President Cyril Ramaphosa said he is ready to make tough decisions over the future of South Africa’s struggling state-owned companies after placing the national airline into a local form of bankruptcy protection last week.
“Business rescue is not the preferred option for fixing our state-owned enterprises, nor would it be necessarily advisable in other circumstances,” Ramaphosa wrote in his weekly open letter to the country. “But the resolve we have shown in putting South African Airways into business rescue cuts across all key state-owned enterprises. We are taking all necessary measure to turn them around.”
The main task facing the government is to reduce the financial dependence the companies have on the state, and as a result, any further financial support will come with “strict conditions” designed to promote sustainability and self-sufficiency, Ramaphosa said.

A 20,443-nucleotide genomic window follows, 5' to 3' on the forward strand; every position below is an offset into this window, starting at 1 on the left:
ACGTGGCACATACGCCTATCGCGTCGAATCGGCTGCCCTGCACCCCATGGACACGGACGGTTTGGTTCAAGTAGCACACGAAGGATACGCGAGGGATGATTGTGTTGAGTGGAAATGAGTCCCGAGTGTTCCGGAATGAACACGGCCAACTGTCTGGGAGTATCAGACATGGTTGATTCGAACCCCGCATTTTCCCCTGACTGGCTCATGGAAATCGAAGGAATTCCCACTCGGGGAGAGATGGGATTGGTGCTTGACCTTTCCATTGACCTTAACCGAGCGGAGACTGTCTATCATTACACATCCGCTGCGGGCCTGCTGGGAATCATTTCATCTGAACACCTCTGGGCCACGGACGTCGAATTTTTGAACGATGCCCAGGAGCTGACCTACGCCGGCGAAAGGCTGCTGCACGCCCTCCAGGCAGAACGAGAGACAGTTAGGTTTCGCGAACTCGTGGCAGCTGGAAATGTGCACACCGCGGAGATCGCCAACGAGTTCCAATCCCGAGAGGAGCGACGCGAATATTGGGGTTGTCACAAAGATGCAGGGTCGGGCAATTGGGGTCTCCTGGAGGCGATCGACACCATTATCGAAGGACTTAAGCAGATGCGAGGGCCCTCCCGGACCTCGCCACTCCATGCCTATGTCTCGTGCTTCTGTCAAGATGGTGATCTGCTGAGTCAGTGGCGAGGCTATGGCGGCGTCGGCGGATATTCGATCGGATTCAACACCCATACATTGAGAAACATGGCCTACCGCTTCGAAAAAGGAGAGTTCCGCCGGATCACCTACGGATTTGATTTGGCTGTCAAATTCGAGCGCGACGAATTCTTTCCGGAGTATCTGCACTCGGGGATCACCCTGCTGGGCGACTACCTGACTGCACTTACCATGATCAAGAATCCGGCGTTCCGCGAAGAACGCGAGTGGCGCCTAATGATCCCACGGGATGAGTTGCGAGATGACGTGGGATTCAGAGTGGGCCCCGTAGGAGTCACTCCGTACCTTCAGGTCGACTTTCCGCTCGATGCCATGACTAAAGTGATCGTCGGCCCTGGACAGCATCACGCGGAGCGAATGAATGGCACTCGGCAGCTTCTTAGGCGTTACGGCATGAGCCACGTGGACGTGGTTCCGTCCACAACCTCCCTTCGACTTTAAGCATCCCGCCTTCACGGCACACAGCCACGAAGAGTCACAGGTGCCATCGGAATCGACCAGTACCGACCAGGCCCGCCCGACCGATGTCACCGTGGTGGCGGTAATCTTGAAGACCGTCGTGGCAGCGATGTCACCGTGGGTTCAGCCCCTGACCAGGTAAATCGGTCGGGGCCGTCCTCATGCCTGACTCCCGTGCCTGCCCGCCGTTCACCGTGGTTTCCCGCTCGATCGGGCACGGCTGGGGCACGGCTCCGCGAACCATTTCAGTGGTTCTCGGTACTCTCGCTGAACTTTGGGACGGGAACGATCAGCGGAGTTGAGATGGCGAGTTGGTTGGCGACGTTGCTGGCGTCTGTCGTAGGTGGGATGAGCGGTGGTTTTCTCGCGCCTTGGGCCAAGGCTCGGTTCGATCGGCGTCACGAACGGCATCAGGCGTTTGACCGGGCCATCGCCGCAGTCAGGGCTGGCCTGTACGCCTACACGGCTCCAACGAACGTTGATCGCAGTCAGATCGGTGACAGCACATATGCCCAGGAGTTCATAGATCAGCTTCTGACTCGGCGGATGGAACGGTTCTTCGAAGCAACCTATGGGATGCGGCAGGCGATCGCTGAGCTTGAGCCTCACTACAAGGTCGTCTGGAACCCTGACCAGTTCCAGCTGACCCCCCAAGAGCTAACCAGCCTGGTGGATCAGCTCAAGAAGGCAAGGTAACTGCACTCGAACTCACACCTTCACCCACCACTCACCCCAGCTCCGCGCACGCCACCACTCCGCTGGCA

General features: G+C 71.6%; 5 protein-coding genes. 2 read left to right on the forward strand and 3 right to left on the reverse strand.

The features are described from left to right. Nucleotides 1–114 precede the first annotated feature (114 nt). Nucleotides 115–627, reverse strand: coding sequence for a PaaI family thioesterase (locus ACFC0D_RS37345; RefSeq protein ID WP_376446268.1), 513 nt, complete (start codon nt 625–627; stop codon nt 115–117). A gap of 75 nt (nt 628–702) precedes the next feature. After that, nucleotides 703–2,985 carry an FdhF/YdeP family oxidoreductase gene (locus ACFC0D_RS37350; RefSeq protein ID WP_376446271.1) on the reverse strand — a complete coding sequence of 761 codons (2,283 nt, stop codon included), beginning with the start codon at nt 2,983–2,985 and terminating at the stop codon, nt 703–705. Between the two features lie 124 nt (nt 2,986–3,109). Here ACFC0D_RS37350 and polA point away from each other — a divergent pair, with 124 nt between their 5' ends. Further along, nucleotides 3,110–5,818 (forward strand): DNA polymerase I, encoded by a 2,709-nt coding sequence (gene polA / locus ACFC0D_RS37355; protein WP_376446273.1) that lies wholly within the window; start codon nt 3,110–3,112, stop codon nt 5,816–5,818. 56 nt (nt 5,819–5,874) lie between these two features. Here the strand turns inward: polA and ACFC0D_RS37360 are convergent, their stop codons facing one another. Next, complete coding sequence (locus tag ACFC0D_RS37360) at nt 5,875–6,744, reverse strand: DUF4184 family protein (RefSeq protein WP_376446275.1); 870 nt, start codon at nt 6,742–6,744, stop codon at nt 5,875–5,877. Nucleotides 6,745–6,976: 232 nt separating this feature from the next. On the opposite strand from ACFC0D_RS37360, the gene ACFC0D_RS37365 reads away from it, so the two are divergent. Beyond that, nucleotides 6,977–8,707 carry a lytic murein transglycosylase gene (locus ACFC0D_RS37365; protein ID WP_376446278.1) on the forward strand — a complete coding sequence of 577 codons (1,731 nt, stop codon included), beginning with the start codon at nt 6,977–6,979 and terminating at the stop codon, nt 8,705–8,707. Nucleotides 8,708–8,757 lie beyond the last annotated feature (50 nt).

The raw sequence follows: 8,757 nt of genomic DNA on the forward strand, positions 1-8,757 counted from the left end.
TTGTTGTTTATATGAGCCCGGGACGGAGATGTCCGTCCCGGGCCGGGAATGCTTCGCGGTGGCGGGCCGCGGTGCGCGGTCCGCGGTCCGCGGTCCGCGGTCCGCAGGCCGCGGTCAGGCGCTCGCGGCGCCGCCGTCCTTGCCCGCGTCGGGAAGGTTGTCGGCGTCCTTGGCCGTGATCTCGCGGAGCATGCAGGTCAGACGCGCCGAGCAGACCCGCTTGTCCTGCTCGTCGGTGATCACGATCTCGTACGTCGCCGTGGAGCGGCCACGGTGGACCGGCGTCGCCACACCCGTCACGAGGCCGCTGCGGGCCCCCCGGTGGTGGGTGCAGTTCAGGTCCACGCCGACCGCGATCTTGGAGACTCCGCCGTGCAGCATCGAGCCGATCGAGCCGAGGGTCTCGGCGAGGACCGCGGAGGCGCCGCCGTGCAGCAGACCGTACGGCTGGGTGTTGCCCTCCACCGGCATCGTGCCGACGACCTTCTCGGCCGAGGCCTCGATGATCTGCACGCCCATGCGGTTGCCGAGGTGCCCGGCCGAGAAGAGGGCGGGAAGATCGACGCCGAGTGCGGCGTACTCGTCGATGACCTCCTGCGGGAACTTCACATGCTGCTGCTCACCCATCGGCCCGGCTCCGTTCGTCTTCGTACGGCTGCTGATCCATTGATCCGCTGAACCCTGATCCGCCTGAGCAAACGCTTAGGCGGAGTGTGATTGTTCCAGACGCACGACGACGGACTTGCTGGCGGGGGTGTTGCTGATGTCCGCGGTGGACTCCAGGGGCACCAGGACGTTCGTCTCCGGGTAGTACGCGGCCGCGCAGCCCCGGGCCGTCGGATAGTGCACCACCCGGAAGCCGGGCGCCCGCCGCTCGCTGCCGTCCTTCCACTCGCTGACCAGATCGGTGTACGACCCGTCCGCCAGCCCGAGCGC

Read: Bye bye SAA
“We are clear that the state will retain ownership of all those state-owned entities that are strategic,” the president said. Where necessary, South Africa will seek strategic equity partners to help raise capital, source skills and technology, and improve efficiency, he said.
SAA has posted losses since 2012 as it grappled with the high operating costs of an aging, inefficient jet fleet and a bloated workforce, on top of high taxes, political interference and corruption scandals. State-owned power utility Eskom has to rely on state bailouts to continue operating, while the government-controlled national broadcaster is also among firms battling to survive.
“Despite the depth of the current challenges, none of our state-owned entities is lost. They can be saved,” Ramaphosa said. “But it will take extraordinary effort, and in some cases, tough decisions.”
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